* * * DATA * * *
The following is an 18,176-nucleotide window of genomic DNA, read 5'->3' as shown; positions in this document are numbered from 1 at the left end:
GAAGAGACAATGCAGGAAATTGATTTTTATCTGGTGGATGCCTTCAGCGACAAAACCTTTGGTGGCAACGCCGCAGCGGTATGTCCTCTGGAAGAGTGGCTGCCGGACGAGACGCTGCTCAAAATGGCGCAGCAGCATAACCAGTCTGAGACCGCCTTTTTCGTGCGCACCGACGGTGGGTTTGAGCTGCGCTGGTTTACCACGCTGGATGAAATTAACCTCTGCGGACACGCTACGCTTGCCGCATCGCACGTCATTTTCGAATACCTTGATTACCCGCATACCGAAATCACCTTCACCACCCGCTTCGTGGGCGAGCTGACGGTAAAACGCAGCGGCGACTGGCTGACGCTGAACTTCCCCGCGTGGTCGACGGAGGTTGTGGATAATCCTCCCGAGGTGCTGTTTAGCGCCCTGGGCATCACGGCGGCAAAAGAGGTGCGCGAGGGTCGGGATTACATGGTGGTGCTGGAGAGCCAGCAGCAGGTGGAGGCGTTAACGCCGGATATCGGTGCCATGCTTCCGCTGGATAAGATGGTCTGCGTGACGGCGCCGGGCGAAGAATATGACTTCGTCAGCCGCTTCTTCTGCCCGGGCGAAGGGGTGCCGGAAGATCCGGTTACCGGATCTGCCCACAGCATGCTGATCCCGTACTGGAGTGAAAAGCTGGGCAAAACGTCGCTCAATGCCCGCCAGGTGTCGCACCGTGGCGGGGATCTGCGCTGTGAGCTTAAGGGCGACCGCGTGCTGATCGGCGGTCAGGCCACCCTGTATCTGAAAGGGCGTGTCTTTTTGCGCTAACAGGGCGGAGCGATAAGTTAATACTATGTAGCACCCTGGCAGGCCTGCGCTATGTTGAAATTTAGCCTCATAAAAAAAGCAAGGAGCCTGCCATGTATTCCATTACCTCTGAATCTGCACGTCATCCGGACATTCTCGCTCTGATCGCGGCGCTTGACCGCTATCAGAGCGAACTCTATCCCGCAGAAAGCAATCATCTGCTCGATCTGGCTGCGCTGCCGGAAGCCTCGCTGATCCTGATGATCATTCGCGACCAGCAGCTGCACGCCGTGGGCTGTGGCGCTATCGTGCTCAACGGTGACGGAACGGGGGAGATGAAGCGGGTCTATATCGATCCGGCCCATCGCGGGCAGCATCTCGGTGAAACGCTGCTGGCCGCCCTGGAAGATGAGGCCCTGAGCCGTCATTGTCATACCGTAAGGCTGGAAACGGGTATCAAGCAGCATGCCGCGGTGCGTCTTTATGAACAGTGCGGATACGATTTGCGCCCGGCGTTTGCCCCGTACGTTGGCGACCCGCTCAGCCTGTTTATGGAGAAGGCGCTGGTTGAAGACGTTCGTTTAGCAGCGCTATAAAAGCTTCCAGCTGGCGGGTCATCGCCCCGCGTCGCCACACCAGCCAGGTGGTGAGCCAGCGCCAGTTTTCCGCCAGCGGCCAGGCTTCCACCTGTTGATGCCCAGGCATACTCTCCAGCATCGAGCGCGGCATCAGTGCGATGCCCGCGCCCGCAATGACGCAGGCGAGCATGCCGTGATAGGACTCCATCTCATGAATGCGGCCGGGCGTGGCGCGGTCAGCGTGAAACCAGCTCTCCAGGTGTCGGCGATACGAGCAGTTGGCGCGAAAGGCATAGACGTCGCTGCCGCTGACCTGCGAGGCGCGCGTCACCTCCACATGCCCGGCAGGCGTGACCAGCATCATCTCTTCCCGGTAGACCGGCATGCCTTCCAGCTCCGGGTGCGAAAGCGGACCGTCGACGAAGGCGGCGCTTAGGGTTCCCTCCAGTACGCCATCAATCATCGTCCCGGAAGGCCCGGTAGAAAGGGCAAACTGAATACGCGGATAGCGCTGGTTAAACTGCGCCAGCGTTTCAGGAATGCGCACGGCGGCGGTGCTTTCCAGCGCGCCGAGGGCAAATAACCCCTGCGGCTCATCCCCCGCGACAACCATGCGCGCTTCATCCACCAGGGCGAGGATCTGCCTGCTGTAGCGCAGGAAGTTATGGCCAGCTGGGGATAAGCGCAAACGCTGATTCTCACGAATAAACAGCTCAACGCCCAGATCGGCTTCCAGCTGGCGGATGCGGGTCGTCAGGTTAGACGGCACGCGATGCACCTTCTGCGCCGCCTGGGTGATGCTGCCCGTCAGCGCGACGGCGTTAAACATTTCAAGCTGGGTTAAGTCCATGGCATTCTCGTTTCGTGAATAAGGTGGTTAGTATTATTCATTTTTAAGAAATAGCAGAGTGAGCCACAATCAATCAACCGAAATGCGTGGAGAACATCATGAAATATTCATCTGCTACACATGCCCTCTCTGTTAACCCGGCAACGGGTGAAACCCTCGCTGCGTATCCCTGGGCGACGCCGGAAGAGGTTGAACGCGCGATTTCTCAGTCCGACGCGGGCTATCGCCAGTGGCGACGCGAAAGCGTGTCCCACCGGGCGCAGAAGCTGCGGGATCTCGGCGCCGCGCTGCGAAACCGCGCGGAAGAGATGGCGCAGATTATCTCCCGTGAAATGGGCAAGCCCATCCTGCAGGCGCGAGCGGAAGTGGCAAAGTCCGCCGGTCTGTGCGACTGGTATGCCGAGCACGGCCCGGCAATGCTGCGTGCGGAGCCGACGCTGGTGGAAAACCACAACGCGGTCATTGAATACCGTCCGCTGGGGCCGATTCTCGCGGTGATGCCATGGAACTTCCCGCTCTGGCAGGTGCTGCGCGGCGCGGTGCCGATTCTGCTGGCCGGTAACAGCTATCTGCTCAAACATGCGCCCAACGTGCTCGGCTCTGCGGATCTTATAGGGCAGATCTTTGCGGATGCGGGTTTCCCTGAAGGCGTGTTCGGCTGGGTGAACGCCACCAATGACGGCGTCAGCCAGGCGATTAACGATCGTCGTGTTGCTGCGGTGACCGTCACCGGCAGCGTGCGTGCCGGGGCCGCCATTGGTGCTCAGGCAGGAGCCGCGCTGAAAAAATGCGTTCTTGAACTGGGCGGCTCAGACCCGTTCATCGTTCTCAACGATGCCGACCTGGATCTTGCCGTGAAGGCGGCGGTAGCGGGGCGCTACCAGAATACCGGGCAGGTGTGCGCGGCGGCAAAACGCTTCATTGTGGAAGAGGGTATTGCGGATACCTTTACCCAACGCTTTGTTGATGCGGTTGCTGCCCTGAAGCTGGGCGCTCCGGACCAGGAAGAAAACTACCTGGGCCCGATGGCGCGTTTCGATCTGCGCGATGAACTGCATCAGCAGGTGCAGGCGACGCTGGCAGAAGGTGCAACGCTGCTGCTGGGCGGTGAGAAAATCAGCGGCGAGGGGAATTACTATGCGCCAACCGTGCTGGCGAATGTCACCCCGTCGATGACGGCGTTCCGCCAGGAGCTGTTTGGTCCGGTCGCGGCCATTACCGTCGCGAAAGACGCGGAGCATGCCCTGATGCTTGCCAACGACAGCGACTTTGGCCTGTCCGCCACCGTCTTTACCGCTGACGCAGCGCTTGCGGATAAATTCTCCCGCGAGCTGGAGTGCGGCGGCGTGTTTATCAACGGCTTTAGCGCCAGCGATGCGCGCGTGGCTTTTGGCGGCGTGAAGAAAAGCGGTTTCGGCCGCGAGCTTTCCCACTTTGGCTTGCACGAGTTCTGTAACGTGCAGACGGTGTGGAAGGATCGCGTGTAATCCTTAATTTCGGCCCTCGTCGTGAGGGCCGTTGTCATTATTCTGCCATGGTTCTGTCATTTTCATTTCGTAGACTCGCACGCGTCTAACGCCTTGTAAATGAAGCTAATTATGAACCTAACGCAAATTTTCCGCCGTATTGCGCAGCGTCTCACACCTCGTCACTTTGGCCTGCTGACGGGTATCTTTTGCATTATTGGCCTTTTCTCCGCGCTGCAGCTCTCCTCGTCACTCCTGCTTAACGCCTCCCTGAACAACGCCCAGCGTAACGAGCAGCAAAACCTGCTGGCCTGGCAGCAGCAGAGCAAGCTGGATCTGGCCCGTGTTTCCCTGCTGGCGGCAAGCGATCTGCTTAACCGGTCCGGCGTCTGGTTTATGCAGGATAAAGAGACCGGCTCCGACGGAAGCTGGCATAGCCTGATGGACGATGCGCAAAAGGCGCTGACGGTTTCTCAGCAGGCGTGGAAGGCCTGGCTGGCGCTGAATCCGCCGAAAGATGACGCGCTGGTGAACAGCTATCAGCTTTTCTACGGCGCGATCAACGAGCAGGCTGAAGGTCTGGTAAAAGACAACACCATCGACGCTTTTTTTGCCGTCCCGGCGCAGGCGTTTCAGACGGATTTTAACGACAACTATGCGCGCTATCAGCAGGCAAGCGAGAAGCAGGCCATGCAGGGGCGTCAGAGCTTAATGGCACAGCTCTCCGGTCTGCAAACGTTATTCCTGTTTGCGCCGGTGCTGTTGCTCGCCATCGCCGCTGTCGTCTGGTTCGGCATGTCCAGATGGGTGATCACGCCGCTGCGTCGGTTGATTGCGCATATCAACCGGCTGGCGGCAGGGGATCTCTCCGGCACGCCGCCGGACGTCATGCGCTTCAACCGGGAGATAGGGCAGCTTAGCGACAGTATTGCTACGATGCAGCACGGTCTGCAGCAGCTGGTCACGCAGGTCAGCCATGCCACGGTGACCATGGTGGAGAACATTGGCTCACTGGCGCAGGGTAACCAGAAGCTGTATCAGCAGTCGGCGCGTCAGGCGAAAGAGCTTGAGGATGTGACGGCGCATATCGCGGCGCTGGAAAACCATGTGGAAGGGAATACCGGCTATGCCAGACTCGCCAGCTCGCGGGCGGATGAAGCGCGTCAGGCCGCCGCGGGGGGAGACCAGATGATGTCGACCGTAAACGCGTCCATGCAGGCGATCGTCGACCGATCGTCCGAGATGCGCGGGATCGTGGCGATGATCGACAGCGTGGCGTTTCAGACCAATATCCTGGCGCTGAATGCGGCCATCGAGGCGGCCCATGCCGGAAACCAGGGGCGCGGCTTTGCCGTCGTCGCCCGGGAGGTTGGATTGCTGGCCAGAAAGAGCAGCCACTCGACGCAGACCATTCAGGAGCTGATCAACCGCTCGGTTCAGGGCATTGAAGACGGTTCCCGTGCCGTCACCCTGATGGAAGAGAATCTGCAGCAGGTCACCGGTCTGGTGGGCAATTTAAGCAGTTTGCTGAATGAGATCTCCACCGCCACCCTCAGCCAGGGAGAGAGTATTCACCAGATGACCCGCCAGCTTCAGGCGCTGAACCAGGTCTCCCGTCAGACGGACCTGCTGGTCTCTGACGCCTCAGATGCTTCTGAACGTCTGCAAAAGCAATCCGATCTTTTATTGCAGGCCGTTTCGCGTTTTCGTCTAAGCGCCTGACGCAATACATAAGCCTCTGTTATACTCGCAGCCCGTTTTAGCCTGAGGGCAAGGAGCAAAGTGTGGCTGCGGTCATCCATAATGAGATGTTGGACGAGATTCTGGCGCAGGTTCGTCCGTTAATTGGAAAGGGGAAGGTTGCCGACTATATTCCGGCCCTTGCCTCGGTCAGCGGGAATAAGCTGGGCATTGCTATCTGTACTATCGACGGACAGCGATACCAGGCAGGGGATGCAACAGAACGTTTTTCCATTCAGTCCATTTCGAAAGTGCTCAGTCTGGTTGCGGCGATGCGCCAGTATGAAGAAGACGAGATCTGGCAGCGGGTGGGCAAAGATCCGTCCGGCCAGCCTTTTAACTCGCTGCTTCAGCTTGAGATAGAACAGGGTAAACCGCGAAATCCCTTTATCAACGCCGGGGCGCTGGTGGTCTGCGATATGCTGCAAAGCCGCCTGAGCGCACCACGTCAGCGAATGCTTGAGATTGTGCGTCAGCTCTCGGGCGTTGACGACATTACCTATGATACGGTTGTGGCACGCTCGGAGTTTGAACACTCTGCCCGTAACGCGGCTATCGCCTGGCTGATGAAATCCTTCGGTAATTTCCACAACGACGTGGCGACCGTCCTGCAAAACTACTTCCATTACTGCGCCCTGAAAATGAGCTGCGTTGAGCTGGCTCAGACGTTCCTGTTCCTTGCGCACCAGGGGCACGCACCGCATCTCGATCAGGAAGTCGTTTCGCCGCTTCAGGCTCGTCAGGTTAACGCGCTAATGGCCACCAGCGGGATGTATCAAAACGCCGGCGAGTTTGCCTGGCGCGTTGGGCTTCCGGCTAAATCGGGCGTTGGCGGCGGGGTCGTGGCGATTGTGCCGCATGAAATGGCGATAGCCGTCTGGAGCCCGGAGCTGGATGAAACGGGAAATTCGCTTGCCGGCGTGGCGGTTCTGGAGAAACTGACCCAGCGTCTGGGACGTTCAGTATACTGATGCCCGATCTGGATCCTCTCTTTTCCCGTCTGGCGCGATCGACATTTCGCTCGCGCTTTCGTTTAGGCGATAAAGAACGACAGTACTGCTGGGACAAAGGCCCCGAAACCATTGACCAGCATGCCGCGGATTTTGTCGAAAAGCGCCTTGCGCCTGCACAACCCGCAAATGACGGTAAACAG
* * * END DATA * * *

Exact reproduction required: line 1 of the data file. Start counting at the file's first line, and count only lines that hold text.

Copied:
The following is an 18,176-nucleotide window of genomic DNA, read 5'->3' as shown; positions in this document are numbered from 1 at the left end: